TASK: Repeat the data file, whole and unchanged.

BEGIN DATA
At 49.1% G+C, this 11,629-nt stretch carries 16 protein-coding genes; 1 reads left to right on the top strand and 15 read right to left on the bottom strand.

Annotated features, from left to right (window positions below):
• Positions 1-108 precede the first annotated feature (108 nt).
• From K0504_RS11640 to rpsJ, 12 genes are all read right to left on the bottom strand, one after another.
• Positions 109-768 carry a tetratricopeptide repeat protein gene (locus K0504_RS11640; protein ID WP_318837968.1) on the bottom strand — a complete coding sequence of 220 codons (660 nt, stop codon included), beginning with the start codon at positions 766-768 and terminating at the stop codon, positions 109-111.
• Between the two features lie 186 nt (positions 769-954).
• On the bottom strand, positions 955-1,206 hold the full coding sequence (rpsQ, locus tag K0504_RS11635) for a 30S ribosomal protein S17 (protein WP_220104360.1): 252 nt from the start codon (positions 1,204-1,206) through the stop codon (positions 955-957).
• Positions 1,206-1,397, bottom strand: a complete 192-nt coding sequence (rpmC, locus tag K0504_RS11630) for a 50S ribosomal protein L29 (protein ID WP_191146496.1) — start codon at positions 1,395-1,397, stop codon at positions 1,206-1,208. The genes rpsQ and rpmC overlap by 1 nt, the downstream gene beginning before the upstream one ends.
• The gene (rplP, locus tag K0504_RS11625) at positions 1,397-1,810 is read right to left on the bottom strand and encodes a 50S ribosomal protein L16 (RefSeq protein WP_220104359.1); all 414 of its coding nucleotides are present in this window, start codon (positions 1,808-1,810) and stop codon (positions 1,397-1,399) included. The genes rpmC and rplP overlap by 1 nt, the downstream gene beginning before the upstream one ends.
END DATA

At 49.1% G+C, this 11,629-nt stretch carries 16 protein-coding genes; 1 reads left to right on the top strand and 15 read right to left on the bottom strand.

Annotated features, from left to right (window positions below):
• Positions 1-108 precede the first annotated feature (108 nt).
• From K0504_RS11640 to rpsJ, 12 genes are all read right to left on the bottom strand, one after another.
• Positions 109-768 carry a tetratricopeptide repeat protein gene (locus K0504_RS11640; protein ID WP_318837968.1) on the bottom strand — a complete coding sequence of 220 codons (660 nt, stop codon included), beginning with the start codon at positions 766-768 and terminating at the stop codon, positions 109-111.
• Between the two features lie 186 nt (positions 769-954).
• On the bottom strand, positions 955-1,206 hold the full coding sequence (rpsQ, locus tag K0504_RS11635) for a 30S ribosomal protein S17 (protein WP_220104360.1): 252 nt from the start codon (positions 1,204-1,206) through the stop codon (positions 955-957).
• Positions 1,206-1,397, bottom strand: a complete 192-nt coding sequence (rpmC, locus tag K0504_RS11630) for a 50S ribosomal protein L29 (protein ID WP_191146496.1) — start codon at positions 1,395-1,397, stop codon at positions 1,206-1,208. The genes rpsQ and rpmC overlap by 1 nt, the downstream gene beginning before the upstream one ends.
• The gene (rplP, locus tag K0504_RS11625) at positions 1,397-1,810 is read right to left on the bottom strand and encodes a 50S ribosomal protein L16 (RefSeq protein WP_220104359.1); all 414 of its coding nucleotides are present in this window, start codon (positions 1,808-1,810) and stop codon (positions 1,397-1,399) included. The genes rpmC and rplP overlap by 1 nt, the downstream gene beginning before the upstream one ends.